Listen to this article
Taiwan will replace South Korea this year as the world’s largest manufacturer of liquid-crystal display panels, according to the island’s leading think tank.
According to estimates by the Industrial Economics and Knowledge Center (IEK), total revenues of Taiwan’s LCD panel makers will reach US$28.78bn by the end of 2006, compared with US$25.77bn from their Korean competitors.
“If you include other technologies such as plasma display panels or organic light-emitting diodes, the Koreans are still bigger than us. But in terms of LCD, we are the king today,” Tu Tze-chen, director-general of IEK, told the FT.
The development proves that Taiwan’s flat panel makers have managed to grow faster than their Korean counterparts although they are smaller, entered the industry later, own less proprietary technology and lack brands of their own.
Taiwan became the world’s largest LCD panel producer in terms of shipments two years ago, but the latest development shows that its lead is not confined to low-price mass production.
“Mainly, the big Taiwanese players have grabbed market share in the segment from 30 inch to 42 inch panels – the mainstream sizes for television panels which in themselves are the largest and most important growth segment,” said Jim Chung, IEK’s display research manager.
Less than three years ago, Taiwan’s LCD makers were still struggling to match the quality of their Japanese and Korean counterparts. At the time analysts were predicting Taiwanese LCD makers would lose the race for market share and profits because they were slower than their competitors in adopting the newest generation of LCD plants.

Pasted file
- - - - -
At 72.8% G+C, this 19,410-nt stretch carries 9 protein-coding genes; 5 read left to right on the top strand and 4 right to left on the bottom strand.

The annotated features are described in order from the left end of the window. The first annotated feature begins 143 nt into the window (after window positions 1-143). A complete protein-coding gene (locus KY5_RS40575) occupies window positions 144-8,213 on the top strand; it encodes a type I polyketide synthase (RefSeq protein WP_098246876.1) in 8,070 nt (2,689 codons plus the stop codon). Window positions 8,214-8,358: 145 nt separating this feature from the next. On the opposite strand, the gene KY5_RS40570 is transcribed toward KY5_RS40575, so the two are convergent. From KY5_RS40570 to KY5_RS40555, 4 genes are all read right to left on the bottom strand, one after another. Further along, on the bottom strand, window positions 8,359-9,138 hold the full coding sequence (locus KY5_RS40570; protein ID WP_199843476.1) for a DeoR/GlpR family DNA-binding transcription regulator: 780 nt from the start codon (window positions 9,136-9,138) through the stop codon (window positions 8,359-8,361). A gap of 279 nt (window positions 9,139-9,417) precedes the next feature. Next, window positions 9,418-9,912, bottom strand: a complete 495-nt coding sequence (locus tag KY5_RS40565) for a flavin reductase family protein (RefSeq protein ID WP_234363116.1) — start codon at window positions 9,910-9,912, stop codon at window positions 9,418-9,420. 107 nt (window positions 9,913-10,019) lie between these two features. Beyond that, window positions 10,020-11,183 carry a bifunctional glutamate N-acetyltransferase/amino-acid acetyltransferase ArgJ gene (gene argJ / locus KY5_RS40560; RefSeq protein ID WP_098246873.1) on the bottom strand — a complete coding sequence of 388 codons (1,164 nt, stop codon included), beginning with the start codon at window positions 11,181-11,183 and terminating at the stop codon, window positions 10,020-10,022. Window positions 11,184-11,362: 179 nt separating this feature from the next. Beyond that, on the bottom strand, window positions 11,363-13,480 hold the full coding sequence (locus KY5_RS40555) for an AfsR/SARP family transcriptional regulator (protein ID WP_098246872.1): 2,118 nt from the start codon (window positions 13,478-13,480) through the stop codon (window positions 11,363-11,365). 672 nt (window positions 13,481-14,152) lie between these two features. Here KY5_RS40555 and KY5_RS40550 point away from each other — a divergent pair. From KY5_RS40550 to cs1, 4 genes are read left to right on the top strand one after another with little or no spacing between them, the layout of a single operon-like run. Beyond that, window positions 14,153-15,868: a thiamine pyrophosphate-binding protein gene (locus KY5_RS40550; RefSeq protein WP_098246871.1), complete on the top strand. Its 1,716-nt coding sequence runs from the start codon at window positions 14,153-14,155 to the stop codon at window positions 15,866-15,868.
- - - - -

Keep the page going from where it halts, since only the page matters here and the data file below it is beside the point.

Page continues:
But since then, Taiwan’s flat panel makers have been winning market share. AU Optronics and Chi Mei Optoelectronics, the island’s market leaders, have been enhancing their profitability. AUO, which ranks third worldwide, has become much more profitable than LG Philips, its larger peer.
Analysts attribute the surprising development to two main factors. First, the Taiwanese, who are pure contract manufacturers, are gaining more production orders from branded TV vendors than their Korean rivals. “If I were Matsushita, I would also give orders to AUO rather than Samsung because there’s no conflict of interest,” said Mr Tu.
Second, Taiwan’s leading players have successfully protected themselves from profit margin erosion by simplifying the product structure.
AUO’s takeover of its smaller rival Quanta Display this year and the exit from display technologies other than LCD, has also helped Taiwanese companies’ performance.